• Chicago Brass Works Movers

Tips for Packing, Moving and Storing Musical Instruments

Although people who have owned musical instruments for some time know how expensive and fragile they can be, they are still often moved and stored carelessly by those who don’t know better. Whether you’re planning to move to a new home or you simply have to put a valuable instrument into storage for a while, here’s what you need to know to make sure that your prized possession stays in working condition.

Understanding the Big Four

The “big four” refers to the four biggest threats to a musical instrument that is placed in storage:

  • Extreme heat
  • Extreme cold
  • Humidity
  • Dust

These can and will do serious damage to an instrument on the road, in storage, or even when it’s sitting in your home not being played. Temperatures over 80 degrees Fahrenheit can cause seams on wooden instruments to open up, while temperatures around or below freezing can cause instruments to shrink and even crack. Meanwhile, excessive humidity can corrode electronic components and other metal parts, while low humidity can dry out a wooden instrument and cause it to crack. All of these things have been known to happen when an instrument is left in an unattended vehicle or a storage unit that isn’t climate controlled for too long.

If you’re not going to play an instrument, try to keep it in an environment that is around 70 degrees Fahrenheit with approximately 42 percent humidity. This might mean buying a humidifier for a wooden instrument if the air is dry where you are and keeping your instrument someplace with plenty of ventilation and a good HVAC system.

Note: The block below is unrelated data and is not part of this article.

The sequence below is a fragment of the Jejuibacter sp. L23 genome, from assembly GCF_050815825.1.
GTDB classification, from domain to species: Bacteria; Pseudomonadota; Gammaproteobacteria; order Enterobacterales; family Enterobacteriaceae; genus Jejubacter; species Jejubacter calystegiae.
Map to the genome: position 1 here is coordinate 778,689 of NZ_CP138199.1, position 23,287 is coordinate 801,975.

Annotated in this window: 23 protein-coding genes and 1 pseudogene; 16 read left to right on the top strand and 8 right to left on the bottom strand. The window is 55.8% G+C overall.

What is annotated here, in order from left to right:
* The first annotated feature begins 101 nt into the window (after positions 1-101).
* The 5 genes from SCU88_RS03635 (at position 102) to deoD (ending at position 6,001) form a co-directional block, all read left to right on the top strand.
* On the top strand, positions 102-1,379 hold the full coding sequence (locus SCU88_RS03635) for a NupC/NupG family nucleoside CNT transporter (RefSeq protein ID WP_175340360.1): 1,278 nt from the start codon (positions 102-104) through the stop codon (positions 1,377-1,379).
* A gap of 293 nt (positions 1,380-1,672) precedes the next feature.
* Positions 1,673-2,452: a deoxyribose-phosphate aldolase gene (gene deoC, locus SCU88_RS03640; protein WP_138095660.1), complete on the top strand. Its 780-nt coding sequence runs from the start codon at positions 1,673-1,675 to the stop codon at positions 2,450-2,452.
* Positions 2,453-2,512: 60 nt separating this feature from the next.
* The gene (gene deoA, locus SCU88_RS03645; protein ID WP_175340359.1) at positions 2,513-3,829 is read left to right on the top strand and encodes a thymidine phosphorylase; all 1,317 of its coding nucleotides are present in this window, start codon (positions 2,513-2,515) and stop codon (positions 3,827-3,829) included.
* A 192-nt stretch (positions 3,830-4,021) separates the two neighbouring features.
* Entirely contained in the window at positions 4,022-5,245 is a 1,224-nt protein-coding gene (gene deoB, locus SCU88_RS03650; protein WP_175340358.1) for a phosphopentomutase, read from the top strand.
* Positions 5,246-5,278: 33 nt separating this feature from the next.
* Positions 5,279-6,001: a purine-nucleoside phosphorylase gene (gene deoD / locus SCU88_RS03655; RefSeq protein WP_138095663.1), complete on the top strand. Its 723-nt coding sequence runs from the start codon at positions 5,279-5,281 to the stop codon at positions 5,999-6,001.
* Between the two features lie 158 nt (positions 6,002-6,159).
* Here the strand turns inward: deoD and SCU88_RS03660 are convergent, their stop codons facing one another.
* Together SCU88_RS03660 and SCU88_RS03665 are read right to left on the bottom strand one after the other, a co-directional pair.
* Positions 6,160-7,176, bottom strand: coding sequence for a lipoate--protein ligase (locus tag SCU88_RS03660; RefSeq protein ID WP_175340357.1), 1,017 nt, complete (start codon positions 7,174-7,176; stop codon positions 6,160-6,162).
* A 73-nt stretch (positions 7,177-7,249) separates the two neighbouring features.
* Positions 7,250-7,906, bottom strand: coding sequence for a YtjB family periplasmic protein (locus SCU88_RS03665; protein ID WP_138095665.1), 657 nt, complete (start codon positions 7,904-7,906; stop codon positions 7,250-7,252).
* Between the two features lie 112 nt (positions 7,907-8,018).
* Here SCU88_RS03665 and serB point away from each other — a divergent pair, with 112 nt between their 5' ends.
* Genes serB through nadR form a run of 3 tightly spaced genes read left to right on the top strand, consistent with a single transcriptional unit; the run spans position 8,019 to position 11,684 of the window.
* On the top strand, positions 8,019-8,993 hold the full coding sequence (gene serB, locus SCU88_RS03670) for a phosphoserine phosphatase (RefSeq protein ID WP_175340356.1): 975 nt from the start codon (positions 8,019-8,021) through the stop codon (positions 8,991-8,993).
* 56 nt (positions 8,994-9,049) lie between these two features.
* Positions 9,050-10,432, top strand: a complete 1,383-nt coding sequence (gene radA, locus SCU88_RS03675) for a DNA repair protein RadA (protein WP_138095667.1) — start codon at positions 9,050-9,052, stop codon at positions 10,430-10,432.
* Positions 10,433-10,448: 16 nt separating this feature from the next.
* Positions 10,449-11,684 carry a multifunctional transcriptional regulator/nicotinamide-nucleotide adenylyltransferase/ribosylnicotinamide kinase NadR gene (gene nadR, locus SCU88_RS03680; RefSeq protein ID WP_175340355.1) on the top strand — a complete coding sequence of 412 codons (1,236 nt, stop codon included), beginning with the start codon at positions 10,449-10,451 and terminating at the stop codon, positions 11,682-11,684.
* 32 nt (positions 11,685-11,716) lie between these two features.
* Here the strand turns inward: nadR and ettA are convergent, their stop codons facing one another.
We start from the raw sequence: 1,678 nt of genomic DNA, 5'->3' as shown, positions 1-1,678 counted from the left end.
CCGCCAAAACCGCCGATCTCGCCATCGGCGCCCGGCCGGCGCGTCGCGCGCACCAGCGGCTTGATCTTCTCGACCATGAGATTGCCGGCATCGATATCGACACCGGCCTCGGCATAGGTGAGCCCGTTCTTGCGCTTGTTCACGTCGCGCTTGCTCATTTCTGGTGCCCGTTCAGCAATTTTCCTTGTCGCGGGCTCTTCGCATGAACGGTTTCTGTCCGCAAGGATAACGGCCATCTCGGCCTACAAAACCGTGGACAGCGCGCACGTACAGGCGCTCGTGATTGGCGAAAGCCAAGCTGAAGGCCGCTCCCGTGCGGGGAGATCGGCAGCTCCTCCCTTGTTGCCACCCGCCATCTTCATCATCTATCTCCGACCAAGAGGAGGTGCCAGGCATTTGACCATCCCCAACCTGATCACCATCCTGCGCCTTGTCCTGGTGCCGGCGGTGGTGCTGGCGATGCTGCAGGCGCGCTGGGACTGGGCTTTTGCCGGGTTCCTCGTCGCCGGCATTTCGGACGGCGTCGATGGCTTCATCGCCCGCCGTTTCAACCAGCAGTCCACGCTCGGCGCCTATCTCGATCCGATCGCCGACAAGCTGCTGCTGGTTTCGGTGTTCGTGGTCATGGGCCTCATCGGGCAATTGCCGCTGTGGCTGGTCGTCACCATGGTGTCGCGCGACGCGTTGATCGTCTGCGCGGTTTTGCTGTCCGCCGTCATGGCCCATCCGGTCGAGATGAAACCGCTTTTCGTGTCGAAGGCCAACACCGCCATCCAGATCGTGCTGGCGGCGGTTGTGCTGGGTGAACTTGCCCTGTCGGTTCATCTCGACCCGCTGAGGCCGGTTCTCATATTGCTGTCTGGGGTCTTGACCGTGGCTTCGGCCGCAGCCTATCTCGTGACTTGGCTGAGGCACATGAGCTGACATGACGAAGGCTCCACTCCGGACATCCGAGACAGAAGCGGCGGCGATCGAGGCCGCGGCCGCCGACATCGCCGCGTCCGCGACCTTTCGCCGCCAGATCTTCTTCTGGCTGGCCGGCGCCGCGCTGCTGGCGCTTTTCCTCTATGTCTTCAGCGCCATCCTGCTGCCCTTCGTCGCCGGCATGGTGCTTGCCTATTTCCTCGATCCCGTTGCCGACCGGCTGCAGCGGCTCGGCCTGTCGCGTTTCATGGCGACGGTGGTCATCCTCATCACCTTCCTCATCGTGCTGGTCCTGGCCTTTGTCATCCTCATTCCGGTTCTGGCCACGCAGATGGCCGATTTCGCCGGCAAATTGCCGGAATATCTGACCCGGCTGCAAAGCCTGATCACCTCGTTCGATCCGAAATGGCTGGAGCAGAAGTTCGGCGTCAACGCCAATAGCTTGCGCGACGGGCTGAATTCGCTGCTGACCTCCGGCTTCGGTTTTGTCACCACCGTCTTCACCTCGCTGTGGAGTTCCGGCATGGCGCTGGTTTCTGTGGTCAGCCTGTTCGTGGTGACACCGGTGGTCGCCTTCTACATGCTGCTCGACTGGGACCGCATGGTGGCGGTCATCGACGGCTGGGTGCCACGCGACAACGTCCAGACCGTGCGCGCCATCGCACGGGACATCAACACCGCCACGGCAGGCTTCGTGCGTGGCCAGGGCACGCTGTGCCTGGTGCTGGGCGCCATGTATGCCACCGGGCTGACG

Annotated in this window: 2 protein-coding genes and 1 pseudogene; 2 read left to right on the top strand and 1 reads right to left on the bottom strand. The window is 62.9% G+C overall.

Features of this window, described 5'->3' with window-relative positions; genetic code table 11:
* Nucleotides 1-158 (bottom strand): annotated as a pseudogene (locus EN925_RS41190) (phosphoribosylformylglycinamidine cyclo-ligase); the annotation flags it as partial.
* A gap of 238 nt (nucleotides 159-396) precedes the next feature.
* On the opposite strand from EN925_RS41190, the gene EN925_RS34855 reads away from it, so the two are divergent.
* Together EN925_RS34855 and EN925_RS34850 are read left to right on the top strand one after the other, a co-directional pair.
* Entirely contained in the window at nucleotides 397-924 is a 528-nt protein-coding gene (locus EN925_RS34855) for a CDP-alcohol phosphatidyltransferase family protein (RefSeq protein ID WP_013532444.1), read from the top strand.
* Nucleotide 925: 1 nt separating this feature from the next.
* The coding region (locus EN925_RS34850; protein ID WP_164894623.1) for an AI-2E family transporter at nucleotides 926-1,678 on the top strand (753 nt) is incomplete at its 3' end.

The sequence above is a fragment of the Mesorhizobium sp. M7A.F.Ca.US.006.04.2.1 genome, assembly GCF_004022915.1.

As for dust, you probably won’t have as much to worry about there, but you should still wipe off your instruments with a soft lint-free cloth before putting it away. According to Connolly Music, dust can scratch the finish of an instrument, and they can shorten the lifespan of strings on violins, guitars, and other stringed instruments.

Packing Instruments Carefully

Whenever you pack an instrument for storage or a move, Cheap Movers Seattle (www.cheapmoversseattle.com) says to try to stick with hard cases as opposed to soft cases or gig bags. Hard cases will do a better job of protecting instruments from getting knocked around, and they will keep them relatively dust-free. Use your original case for your instrument if you still have it.

If your instrument can be taken apart, do so. This is often the case for clarinets and other woodwind instruments, and it goes a long way towards keeping them safe and secure a case. If you have a bowed instrument, make sure you loosen the bow hair before you put it away as this will relieve the tension on the stick and prevent it from warping or breaking. Instruments in the violin family should have the strings kept mostly up to tension, but guitar strings should be loosened before the instrument is put into long-term storage.

People are often taken aback at how fragile musical instruments can be, and this frequently leads to problems. Always remember that most musical instruments are delicate and greater than the sum of their parts, and remember always to keep them someplace safe if you’re going to travel with them or place them into storage.